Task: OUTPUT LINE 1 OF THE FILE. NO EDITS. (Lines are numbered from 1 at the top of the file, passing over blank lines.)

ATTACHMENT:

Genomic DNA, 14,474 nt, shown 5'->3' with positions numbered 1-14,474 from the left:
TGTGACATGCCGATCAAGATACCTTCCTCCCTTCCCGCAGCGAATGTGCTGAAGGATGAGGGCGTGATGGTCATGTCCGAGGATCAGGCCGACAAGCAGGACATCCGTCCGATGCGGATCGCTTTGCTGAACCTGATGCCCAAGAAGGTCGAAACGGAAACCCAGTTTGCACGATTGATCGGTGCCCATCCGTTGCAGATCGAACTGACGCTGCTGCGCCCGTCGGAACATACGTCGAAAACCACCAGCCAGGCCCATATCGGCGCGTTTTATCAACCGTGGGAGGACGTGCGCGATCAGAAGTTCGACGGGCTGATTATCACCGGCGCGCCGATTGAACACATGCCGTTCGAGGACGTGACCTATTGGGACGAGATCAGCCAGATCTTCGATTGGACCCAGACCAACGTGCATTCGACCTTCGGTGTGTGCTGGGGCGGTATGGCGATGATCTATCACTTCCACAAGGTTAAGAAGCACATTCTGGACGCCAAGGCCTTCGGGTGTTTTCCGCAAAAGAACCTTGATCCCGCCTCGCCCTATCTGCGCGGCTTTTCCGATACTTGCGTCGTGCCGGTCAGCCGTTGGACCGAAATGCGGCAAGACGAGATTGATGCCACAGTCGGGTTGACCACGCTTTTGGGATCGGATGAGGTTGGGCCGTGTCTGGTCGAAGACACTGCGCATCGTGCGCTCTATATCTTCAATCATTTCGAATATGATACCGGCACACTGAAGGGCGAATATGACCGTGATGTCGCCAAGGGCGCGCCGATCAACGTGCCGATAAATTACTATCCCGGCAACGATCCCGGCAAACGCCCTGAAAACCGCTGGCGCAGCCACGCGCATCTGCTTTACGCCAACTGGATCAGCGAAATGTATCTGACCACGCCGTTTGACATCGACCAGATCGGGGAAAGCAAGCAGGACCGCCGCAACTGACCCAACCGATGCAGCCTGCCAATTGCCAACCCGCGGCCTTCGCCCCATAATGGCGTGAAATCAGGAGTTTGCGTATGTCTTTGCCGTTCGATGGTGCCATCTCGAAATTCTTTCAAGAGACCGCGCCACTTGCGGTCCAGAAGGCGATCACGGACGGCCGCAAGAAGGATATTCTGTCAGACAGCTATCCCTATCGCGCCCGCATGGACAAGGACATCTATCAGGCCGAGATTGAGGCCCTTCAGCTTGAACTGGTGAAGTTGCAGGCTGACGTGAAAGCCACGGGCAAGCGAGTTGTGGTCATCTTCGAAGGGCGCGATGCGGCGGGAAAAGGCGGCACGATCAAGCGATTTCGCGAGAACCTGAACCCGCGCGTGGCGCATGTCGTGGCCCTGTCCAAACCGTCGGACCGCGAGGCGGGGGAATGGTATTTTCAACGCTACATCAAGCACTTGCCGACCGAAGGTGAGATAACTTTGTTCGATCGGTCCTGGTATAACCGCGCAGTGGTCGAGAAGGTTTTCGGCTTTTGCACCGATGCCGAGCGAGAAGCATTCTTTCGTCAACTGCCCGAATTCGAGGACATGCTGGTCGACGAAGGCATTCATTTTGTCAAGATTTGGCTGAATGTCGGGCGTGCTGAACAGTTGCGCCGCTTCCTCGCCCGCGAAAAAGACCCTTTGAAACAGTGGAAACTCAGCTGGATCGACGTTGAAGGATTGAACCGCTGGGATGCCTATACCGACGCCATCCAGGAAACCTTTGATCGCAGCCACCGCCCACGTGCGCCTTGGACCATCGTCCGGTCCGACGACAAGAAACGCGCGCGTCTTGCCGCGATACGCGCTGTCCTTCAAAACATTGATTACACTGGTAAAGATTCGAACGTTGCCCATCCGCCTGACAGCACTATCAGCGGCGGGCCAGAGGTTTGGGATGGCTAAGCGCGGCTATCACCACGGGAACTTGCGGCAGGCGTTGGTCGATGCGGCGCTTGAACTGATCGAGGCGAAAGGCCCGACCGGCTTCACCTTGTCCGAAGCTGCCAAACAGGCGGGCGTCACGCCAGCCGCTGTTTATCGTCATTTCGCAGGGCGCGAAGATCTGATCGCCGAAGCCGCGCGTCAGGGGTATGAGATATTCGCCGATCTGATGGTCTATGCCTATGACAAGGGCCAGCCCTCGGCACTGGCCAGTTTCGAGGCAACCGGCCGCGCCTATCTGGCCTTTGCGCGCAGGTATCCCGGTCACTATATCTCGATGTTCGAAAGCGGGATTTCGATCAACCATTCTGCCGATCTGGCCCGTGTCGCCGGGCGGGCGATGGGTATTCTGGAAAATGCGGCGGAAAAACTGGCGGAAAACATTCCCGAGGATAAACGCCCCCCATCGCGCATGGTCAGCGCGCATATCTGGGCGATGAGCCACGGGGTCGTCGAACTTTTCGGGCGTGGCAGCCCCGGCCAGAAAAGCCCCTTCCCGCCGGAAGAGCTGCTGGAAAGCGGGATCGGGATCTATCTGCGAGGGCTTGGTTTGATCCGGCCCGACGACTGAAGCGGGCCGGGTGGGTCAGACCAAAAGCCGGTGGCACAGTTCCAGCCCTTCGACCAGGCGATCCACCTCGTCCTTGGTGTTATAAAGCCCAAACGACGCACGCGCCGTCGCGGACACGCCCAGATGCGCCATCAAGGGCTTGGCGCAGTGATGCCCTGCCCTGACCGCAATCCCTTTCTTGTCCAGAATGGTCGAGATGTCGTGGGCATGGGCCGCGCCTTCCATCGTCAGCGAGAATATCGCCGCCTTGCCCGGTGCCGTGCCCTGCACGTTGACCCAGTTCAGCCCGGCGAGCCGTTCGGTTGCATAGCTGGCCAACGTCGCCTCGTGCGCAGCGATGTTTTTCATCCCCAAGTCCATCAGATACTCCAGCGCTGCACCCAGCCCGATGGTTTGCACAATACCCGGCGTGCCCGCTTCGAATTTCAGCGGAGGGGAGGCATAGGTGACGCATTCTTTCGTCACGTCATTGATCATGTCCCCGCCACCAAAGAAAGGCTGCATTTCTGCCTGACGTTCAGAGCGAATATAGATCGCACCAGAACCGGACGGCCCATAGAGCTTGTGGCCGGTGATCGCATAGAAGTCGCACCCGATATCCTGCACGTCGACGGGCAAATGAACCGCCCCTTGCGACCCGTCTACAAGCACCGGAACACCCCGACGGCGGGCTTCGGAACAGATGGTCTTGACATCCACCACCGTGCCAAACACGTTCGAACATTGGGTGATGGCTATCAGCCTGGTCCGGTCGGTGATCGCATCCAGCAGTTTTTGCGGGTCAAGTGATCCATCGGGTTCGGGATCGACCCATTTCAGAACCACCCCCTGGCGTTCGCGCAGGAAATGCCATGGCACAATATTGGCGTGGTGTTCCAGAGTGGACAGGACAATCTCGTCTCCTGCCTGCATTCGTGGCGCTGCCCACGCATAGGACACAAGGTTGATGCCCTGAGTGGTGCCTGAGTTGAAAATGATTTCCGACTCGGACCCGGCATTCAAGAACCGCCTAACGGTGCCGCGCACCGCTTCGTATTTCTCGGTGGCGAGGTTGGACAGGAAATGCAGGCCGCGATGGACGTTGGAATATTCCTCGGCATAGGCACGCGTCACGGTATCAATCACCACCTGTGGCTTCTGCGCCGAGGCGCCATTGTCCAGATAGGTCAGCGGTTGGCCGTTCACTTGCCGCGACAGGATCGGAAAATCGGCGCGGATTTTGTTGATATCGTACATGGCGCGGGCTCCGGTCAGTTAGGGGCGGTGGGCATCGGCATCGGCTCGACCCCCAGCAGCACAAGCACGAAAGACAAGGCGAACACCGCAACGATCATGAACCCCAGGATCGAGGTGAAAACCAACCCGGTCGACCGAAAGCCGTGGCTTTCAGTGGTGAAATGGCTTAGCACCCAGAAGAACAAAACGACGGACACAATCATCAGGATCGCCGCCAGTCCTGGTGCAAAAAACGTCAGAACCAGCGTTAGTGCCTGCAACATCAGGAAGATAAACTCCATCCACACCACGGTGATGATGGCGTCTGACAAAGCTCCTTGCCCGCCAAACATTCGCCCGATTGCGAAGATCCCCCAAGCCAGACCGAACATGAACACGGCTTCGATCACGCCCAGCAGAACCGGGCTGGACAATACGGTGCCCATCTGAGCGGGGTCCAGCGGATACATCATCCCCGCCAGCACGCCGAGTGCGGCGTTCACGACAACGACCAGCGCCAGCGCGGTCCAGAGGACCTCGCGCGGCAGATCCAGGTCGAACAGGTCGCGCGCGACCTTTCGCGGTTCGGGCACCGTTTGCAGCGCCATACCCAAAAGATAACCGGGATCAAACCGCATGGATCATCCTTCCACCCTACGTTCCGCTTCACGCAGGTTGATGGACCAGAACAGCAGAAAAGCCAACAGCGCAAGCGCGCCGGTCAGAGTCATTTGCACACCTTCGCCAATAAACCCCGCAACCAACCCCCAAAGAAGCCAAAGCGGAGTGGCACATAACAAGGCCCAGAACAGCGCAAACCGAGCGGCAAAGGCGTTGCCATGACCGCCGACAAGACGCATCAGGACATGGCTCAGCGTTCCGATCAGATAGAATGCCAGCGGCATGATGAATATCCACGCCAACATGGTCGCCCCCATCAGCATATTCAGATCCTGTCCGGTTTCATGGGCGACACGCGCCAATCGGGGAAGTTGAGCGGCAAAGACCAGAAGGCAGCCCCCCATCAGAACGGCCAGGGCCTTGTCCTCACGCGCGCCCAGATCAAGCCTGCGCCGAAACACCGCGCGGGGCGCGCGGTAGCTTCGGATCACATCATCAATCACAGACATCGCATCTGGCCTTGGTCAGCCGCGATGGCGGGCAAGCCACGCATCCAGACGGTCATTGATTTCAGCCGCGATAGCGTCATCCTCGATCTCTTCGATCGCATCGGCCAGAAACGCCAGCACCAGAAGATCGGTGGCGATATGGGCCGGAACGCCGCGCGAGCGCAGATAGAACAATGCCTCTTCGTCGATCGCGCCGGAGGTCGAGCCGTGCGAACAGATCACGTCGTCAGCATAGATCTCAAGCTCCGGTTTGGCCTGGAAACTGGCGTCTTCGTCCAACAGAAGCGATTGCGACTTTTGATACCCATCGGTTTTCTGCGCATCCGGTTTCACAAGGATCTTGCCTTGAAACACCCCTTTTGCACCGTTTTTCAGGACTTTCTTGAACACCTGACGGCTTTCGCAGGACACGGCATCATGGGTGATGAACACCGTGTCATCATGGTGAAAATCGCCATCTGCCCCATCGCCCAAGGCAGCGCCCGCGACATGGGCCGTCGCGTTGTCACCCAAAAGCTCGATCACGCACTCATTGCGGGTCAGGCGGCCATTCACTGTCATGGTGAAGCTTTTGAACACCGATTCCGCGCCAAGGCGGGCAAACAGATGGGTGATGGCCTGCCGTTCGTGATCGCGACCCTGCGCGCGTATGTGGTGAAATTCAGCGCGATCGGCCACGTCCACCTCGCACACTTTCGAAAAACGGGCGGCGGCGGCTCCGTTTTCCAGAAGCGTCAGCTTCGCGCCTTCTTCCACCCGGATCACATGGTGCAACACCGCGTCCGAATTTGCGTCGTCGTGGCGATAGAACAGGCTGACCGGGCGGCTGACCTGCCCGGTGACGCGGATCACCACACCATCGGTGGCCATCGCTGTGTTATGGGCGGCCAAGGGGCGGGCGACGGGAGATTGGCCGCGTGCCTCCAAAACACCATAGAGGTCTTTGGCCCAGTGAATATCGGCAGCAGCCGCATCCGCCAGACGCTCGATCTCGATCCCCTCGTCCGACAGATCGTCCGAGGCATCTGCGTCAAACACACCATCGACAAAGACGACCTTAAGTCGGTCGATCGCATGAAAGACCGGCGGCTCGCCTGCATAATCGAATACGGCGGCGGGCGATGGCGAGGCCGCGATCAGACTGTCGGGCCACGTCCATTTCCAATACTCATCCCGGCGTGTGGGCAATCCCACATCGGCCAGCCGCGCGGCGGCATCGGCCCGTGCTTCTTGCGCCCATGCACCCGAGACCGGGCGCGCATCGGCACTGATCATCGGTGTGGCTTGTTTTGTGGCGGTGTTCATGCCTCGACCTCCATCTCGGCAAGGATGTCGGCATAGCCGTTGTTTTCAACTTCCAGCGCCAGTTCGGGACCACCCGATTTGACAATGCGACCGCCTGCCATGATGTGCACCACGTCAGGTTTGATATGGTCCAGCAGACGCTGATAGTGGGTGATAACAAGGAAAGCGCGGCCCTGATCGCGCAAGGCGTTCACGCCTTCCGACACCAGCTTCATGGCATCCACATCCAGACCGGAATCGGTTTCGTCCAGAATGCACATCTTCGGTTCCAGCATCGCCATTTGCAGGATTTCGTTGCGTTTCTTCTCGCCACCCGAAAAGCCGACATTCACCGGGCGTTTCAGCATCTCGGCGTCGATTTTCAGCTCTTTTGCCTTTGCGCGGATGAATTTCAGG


Genomic DNA, 14,474 nt, shown 5'->3' with positions numbered 1-14,474 from the left: